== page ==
The books in the seventh Well-Read Man Project set are all plays: three tragedies, one comedy, and one legend. One thing that was typical among plays in the candidate list was that they relied on timelines that happened earlier in history from the dates of their initial viewing. Four of the five plays in the final list exhibit this facet. For example, The Crucible recounts events that took place hundreds of years before Arthur Miller wrote the play. But in all cases, the underlying story speaks to the current audience and culture, which is what makes them great plays.
When looking at the entire candidate list for the project, there was a clear trend over time for fewer and fewer plays. The majority of plays were from Greek and Roman days, or from the seventeenth and eighteenth centuries. Perhaps it is a reflection of increased literacy among the general population, where those who read great ideas in books no longer need those same ideas communicated on the stage. Whatever the reason, the selections listed below cover a wide swath of human chronology. Here they are, in the order in which they were first performed. (Click on a play to access its detail page.)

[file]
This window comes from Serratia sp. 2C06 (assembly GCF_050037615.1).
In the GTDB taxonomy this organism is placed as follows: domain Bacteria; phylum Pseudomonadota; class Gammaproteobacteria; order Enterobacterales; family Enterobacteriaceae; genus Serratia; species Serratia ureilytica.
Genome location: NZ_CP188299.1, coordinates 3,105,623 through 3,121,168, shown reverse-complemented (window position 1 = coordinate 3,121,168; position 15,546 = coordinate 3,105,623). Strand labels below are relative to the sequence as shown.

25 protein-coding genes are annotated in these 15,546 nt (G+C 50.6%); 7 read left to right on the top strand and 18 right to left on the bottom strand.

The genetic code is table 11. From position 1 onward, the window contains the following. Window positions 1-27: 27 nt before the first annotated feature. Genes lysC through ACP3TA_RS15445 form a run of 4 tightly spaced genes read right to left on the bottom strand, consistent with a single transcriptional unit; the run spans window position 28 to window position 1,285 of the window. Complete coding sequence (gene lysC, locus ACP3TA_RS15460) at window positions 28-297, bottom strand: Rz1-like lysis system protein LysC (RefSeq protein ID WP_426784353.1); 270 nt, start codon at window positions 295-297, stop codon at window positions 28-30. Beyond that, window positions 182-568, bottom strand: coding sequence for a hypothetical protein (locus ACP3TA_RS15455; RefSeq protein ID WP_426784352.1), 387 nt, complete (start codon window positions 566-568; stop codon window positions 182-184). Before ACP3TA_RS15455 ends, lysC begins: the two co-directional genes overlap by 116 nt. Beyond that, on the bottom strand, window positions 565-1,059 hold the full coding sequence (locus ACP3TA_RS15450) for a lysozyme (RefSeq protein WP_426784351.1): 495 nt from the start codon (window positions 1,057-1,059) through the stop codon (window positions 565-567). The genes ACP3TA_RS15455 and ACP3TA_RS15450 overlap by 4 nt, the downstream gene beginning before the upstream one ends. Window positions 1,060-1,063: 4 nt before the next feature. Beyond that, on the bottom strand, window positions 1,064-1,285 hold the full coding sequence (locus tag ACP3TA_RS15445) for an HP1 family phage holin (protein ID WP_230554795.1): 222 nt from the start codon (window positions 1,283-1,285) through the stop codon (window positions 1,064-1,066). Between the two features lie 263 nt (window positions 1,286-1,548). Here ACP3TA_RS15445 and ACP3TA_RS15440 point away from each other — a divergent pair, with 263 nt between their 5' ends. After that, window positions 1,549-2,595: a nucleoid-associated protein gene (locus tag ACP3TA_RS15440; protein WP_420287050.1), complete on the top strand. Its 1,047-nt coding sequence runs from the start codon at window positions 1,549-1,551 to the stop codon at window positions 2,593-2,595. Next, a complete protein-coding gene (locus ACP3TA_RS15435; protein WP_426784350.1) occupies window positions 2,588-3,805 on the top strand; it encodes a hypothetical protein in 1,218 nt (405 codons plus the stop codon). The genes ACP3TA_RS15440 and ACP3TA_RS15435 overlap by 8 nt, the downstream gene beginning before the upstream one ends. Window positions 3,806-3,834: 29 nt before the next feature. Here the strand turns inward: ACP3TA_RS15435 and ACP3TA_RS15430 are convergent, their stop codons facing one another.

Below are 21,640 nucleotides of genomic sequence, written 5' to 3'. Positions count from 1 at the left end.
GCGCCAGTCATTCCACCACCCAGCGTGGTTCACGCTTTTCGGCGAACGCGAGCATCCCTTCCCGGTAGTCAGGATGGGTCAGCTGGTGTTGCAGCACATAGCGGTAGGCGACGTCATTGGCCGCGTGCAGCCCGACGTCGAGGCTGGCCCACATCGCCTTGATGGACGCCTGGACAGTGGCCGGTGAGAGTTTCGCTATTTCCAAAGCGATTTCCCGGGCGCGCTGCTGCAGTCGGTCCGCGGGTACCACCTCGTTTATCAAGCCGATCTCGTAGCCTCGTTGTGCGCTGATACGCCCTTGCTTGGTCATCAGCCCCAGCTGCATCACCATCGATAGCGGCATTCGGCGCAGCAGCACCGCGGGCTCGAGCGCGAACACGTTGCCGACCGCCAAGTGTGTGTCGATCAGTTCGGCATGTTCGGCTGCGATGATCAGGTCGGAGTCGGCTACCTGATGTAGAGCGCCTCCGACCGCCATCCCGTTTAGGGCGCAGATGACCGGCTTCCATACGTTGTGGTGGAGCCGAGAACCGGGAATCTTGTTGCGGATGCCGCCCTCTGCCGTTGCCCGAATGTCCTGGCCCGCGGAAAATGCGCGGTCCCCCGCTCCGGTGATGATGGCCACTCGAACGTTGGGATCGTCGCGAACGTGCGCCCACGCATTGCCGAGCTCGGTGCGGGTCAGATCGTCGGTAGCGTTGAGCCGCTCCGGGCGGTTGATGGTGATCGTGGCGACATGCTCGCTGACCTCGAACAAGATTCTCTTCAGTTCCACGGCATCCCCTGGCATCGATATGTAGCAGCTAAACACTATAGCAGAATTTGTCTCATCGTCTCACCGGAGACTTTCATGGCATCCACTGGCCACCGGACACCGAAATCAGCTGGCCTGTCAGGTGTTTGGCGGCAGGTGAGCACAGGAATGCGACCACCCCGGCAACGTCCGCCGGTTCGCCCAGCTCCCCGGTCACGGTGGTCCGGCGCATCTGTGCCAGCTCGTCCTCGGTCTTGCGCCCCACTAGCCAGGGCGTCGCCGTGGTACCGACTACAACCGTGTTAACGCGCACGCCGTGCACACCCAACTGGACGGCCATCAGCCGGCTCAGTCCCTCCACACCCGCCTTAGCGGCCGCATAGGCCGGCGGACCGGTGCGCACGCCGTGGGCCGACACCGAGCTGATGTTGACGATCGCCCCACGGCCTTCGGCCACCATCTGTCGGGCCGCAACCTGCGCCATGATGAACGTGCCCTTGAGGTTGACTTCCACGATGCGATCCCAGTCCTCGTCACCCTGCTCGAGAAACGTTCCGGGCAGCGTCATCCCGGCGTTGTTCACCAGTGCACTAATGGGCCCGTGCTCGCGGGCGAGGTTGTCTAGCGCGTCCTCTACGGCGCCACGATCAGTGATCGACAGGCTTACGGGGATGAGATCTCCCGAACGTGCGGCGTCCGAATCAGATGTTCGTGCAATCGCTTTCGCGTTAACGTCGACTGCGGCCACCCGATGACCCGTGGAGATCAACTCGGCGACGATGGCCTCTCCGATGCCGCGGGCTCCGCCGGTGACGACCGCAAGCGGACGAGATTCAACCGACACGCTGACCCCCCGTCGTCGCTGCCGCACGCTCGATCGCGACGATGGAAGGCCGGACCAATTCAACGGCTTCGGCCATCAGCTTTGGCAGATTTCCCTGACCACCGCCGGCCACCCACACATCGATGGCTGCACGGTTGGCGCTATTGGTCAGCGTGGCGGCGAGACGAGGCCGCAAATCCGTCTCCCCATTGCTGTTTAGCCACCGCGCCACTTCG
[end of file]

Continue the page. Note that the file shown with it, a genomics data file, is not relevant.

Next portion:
Hamlet, Prince of Denmark
by William Shakespeare
by Friedrich von Schiller
by Arthur Miller
Because plays are meant to be experienced through performance rather than just through reading, I plan to watch a recorded performance of each play after my initial pass through the printed manuscript. This will hopefully provide additional insights into the content that I might have missed without stage direction.